Just like an economic strike in a workplace, a rent strike will never be successful as an individual action. Single tenants withholding their rent do not hold the power to combat the landlords and protect themselves against counter-action from the state and the capitalist interests that the government represents. Fines, penalties, and evictions have real consequences, and the choice to withhold rent should not be motivated solely by an abstract moral argument. Just like a workplace strike, the point is to win.

To effectively organize the rent strike, committees of renters must be formed to unite individual tenants and provide a democratic leadership to the movement. With the technology available today it would be more then possible to hold democratic assemblies where tactics, concerns, and demands could be decided by tenants across the city and country. This could form the basis of a tenants’ union that would coordinate the presentation of demands to the landlords and government. We need collective organization to democratically call a rent strike if our demands are not met, and only end the strike when we have collectively decided that we have achieved our aims. This would give the strike a coordinated edge, and convince many that the rent strike is serious and professional with a good prospect of coming out of the struggle victorious.

Collectivizing the movement would also protect against the landlord’s attempts to buy out the leadership of the strike. When a landlord, or any other member of the capitalist class, sees a movement gaining momentum in front of them they will attempt to derail and squash that movement by whatever means necessary. When they recognize that a direct attack; such as evictions, fines or arrests will cause backlash, they will use the opposite tactic to “buy out” the leadership of the movement and lull them into submission. By providing targeted reforms to particularly militant members of the movement, the property-owning class will attempt to undermine and derail the movement from the top. We are already seeing the beginnings of this today with landlords’ selective treatment of the most outspoken tenants in their buildings. Readers should be sceptical about what is being gained when posts about selective rent freezes and preferential treatment continue to show up in the online coordinating spaces. A concesion won for a thin layer of the working class can be taken away by the capitalists just as soon as the movement is extinguished. Generalized victories can only be won through a coordinated, militant movement of striking tenants.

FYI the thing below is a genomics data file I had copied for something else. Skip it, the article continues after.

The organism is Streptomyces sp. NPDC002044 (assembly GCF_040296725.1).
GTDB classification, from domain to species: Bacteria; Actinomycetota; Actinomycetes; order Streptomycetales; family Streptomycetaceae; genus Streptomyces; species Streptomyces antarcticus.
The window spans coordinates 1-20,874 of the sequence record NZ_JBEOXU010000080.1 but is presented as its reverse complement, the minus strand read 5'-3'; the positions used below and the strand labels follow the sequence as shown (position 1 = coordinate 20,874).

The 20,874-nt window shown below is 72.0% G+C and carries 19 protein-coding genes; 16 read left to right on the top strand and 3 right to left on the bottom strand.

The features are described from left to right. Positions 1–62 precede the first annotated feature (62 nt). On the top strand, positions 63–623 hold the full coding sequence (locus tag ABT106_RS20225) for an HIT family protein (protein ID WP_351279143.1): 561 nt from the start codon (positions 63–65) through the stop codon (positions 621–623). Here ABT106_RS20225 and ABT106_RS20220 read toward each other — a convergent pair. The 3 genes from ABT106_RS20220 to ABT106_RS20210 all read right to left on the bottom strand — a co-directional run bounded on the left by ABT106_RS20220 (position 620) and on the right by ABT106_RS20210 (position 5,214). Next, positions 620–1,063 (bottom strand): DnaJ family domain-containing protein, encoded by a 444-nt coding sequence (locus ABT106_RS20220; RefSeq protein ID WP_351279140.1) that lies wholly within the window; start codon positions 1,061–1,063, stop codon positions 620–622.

A proposed set of demands for the rent strike aimed at both landlords and government could include: 

  • An immediate moratorium on rent and utilities for the duration of the COVID-19 crisis, whether a tenant is laid off or not.
  • Illegalization of all evictions or threat of evictions.
  • For all necessary maintenance to be carried out, as decided by collectively organized tenants.
  • No utility cut-offs.
  • For a reduction in rents.
  • Full wages for all workers during the period of quarantine. No one should be forced to jeopardize their health and safety for fear of economic instability. 
  • Shut down all non-essential work. For working people to decide what industries are genuinely essential. Double hazard pay to be provided to workers in essential industries. 
  • End the scandal of homelessness which is even more unsafe during the pandemic. Expropriate speculative properties and empty hotels to provide safe housing for the under-housed.
  • After the pandemic, for a massive program to build affordable social housing with rents geared to income.
  • An end goal of the nationalization of the property developers under workers’ and tenants’ control, to end the parasitic, exploitative control of the landowners.

A rent strike is a battle that must be planned carefully, strategically and democratically by those involved. It must look to spread its demands and its initiative to all sections of the working class; to put power into the hands of the working majority of society. However, we reiterate that the strike itself should not be seen as an end, but rather the means to an end. The goal of the strike should not be just to protect tenants during the period of COVID-19 and then hand power back to the property-owning class and go back to normal. The COVID-19 crisis changed the “normal” in society and the reality is that for many, the “normal” before the crisis meant conditions of instability and growing contradiction. The rent strike movement has the potential to grow beyond the immediate necessity from which it arose, and on some of the most important struggles that workers are facing. We need to mobilize working class power to strike and to win!